You don’t see this often enough in the mainstream media, so here’s some exposure for this issue from a non-mainstream source. The Canada Free Press reports that Al Gore’s new movie, and the claims it makes, actually have some critics. I know, you wouldn’t think there were many of them at all, but it ain’t necessarily so.

“Scientists have an independent obligation to respect and present the truth as they see it,” Al Gore sensibly asserts in his film “An Inconvenient Truth”, showing at Cumberland 4 Cinemas in Toronto since Jun 2. With that outlook in mind, what do world climate experts actually think about the science of his movie?

Professor Bob Carter of the Marine Geophysical Laboratory at James Cook University, in Australia gives what, for many Canadians, is a surprising assessment: “Gore’s circumstantial arguments are so weak that they are pathetic. It is simply incredible that they, and his film, are commanding public attention.”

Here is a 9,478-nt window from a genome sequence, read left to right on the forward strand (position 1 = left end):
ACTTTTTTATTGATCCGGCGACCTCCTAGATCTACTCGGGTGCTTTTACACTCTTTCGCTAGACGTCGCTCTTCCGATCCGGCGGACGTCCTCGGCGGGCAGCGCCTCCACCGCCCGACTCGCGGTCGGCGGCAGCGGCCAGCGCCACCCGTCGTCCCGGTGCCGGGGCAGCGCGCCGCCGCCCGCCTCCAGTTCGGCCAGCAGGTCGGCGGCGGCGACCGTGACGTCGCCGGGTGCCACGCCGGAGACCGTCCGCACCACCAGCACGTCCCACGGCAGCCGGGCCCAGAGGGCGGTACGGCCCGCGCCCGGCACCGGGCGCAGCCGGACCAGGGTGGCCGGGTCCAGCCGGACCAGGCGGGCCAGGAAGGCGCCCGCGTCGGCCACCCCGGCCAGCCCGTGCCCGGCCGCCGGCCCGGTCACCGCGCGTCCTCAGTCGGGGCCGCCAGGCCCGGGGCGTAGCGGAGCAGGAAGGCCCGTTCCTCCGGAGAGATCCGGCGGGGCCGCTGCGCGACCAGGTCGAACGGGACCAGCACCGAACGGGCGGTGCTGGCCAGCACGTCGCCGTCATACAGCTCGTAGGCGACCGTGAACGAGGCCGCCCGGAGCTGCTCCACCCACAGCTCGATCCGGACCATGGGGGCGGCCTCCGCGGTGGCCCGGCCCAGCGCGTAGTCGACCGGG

The obvious question comes to mind, given how global warming critics are covered (when they are):

But surely Carter is merely part of what most people regard as a tiny cadre of “climate change skeptics” who disagree with the “vast majority of scientists” Gore cites?

The answer is intriguing, and not one you’ll hear from reporters who have their minds made up.

No; Carter is one of hundreds of highly qualified non-governmental, non-industry, non-lobby group climate experts who contest the hypothesis that human emissions of carbon dioxide (CO2) are causing significant global climate change. “Climate experts” is the operative term here. Why? Because what Gore’s “majority of scientists” think is immaterial when only a very small fraction of them actually work in the climate field.

I think that the “non-governmental, non-industry, non-lobby” phrase is particularly noteworthy. So many people sounding alarms are being paid to say what they’re saying, or have a vested interest in having man-made global warming become a subject of official policy by the government and grants from universities.